IMC: How did that go and what happened next?
KC: I loved it because we got on so well and had great chemistry- we were both into the music and had this stupid sense of humour! It just worked really well. I’ll never forget that… they eventually gave me my own show. I then started on Choice Birmingham; I had a specialist night time hip-hop and R&B show. They wanted me to do a daytime slot and become more commercial. So I did a network show across the whole UK. It was a lot more ‘daytime’… and I really didn’t want to do it [become more commercial] because of my love for hip-hop. The station manager told me, “You’ll never get another show JUST hip-hop and R&B!” I thought YES I WILL!! Next I started working at a local station doing the top 40 chart. I sent a demo to the BBC and they got back to me asking if I could cover their R&B top 40 that week on Radio 1. That was a big opportunity! Straight after that they gave me a weekend show on Radio 1. After a while (2002) they told me they were launching a new, more R&B station called 1 Xtra and asked if I wanted to be a part of it. The answer was simple for me.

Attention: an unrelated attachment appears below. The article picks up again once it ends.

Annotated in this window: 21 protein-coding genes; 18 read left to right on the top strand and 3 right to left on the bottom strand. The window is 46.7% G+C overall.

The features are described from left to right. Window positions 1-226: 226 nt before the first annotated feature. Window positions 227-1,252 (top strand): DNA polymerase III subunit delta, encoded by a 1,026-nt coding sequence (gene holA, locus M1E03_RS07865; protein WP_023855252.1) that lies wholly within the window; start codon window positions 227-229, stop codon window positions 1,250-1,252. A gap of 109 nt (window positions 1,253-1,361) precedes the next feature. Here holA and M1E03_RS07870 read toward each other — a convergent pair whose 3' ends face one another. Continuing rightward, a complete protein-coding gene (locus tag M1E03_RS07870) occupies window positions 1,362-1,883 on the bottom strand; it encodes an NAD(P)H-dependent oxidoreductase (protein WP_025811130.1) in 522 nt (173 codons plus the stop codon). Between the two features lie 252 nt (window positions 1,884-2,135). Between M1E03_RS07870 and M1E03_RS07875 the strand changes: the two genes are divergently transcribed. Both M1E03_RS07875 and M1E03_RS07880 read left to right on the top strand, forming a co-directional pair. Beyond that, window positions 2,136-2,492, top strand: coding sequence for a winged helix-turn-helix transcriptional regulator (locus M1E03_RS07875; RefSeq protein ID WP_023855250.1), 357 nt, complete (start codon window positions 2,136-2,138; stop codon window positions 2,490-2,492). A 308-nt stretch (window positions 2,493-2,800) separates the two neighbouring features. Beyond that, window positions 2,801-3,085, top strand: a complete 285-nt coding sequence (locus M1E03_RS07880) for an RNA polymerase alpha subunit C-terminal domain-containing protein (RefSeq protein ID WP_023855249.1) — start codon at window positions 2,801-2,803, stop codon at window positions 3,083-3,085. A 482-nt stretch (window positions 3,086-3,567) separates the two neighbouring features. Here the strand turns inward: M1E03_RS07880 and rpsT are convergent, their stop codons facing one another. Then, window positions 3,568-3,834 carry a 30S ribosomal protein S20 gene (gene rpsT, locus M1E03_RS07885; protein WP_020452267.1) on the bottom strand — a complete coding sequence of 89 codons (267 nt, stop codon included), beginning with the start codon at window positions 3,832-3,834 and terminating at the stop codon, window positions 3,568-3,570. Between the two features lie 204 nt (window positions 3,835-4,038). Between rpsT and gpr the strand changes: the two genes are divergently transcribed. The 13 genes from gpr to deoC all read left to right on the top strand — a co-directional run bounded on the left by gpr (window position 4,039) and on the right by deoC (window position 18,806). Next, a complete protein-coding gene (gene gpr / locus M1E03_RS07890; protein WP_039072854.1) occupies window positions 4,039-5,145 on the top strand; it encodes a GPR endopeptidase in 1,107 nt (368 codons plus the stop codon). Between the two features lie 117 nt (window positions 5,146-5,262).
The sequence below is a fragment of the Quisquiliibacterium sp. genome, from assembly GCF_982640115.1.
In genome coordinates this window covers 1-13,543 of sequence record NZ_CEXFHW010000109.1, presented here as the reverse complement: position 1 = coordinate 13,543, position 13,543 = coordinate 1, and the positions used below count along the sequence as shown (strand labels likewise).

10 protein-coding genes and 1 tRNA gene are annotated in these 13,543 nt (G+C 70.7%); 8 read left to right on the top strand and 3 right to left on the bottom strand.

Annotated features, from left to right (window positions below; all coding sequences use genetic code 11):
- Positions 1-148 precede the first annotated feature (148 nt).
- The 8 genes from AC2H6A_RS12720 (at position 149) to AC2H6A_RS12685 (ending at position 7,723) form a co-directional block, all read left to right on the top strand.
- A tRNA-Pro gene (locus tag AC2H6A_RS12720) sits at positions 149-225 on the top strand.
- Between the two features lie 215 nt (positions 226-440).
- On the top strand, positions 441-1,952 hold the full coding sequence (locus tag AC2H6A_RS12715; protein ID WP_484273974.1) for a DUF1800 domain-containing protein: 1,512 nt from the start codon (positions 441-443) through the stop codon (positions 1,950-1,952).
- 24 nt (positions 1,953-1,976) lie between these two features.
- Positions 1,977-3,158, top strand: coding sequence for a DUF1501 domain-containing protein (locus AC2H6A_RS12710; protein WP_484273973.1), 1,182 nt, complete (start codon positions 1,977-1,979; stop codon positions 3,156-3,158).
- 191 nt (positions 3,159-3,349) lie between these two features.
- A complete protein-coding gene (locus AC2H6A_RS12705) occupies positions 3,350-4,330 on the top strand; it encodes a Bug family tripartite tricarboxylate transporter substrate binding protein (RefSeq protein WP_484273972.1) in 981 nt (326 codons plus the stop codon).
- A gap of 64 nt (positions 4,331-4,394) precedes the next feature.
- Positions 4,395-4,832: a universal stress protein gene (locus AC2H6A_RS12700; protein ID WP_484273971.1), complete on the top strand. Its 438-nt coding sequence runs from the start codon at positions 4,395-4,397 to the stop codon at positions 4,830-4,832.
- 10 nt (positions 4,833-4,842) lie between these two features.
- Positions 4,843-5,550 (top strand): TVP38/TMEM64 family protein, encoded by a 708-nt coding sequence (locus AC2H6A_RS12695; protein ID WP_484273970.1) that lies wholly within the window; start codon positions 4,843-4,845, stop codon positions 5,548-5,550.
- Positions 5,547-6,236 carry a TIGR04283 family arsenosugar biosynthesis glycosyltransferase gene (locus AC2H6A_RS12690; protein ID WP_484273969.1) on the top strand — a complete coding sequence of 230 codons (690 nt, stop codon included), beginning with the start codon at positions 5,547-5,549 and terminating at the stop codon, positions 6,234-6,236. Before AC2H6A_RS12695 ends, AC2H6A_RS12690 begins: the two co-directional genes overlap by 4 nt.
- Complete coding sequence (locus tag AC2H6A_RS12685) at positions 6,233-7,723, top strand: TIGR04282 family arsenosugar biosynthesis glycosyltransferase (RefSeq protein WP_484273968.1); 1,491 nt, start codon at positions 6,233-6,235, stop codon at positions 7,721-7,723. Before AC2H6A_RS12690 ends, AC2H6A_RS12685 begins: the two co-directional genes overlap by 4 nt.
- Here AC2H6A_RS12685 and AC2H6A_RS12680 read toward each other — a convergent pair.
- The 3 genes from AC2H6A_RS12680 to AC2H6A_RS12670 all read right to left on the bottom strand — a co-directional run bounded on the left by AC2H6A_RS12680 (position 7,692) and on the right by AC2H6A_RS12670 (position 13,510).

So I was the first person to launch BBC 1 Xtra as the breakfast DJ! It was probably the biggest opportunity of my career. A while passed and I decided it was time to follow my love for American music and went to the States to try and do radio out there. I worked behind the scenes at V103 in Atlanta, WBLS in New York and Hot97. It didn’t really work out so I came back and started to do music workshops. I managed to get a night spot on Choice FM which I was doing for a while and then a daytime spot became available… it happened so quickly!
I feel I’ve been blessed with the opportunities that came my way for sure. In this game it’s not easy… I’ve had heartaches and tears but there’s been so many amazing times, Some people say it doesn’t pay to be nice- it does, you just have to have backbone- don’t let people take advantage of you.
…some people say it doesn’t pay to be nice- it does, you just have to have backbone- don’t let people take advantage of you.